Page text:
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While a myriad of components will also have a bearing on your attempts to succeed in this endeavor — trading is a holistic arena with many elements to take into account — without these four pillars, making profits in the market in a sustainable manner can be a rather unrealistic undertake. Note, by sustainable I mean an annual equity curve that shows a clear upward slope as in the case of the illustration below.
So, let’s get into the nuts and bolts. The four pillars that you must be able to combine include win rate, risk-reward, money management, and your broker. These should be the building blocks or pillars as we’d refer to when it comes to your approach trading the markets. Any strategy, mindset state, goal resolution, preparation, whatever it is that you will incorporate on top of your trading arsenal that fails to understand these universal truths in an activity so statistically-oriented as trading is, will suffer from voidness at its core.
As a trader, you must be able to figure out a realistic yet high enough win rate, so that when it’s combined with the risk-reward, that is, how much you will make in a winning vs the potential loss, the result is a positive expectancy over a sample of trades large enough. However, that’s easier said than done, and to achieve such level of mastery on your results, one must start by detaching from the idea that a high win rate of let’s say 70% will keep you on the winners’ side if it’s not supported by a high enough risk pay-off whenever you are right.
I can understand the allure it has when reaching a high win rate in trading. After all, it’s only human nature wanting to be right and avoid the pain of enduring a loss. The intensity of emotions when experiencing a loss tends to be greatly amplified as a function of our inherited physiological reaction as humans and originates from the self-defense mechanisms we’ve built over millions of years to escape danger or harmful events.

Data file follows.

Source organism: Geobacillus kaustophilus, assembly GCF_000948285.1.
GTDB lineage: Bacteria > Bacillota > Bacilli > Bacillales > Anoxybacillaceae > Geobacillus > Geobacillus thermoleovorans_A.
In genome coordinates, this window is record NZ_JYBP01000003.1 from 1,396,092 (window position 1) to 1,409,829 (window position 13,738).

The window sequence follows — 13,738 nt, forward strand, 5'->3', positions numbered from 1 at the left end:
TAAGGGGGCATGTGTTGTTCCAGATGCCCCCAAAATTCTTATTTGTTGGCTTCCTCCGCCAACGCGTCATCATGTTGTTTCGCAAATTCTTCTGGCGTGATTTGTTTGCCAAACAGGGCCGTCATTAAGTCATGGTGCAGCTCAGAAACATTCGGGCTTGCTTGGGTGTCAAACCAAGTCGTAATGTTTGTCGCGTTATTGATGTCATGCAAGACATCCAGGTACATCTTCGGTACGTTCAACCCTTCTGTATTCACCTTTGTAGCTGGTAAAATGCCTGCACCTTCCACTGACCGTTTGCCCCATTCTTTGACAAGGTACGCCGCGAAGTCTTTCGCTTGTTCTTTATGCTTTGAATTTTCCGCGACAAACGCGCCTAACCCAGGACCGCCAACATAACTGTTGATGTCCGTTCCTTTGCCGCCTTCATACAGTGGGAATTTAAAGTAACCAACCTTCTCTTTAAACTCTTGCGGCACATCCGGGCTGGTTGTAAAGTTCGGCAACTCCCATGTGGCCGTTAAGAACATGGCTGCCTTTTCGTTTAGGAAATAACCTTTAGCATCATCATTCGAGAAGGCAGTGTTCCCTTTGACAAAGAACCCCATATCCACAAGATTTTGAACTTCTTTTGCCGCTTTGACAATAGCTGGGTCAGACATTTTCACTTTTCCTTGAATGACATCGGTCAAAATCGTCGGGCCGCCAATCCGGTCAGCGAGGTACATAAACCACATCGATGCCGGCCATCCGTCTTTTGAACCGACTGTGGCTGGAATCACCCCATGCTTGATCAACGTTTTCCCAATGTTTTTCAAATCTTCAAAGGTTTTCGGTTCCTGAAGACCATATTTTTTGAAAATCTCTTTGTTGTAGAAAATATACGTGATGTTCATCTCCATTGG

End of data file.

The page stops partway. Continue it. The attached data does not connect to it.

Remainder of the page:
Therefore, first and foremost, as traders we must break away from this mindset of damage prevention, and start realizing that at the very root, when trading, each outcome represents a constant sequence of random events. It’s only when taking consistently repetitious actions to enter the market through a particular price formation or patte, that one can tap into the power of what’s often referred to as an ‘edge’, which is nothing more than a positive expectancy over a large sample of trades.
What this means is that the mentality of any successful trader must go through a paradigm shift, one that as humans we are not accustomed to, and start thinking in terms of probabilities, not running away from losses but embracing them as part of the statistics, and be at peace as just one more outcome within a broader context of applying a strategy with an edge to exploit. While it’s not my purpose to get into detail of what constitutes an edge in this article, in a nutshell, it means that one has back-tested a particular entry technique to such an extent, that you can then come to back up one’s assumption by data in order to generate a positive expectancy over a large sample of trades placed in the markets.
A perfect analogy is playing the roulette in the casino. The house knows that every single spin of the wheel the ball may end up landing in any random number, therefore each individual result is an unpredictable outcome. However, the number 0 is what makes the game of the roulette such a profitable game for casinos, because, over a large sample of events, the statistics will tilt the balance in favor of the house.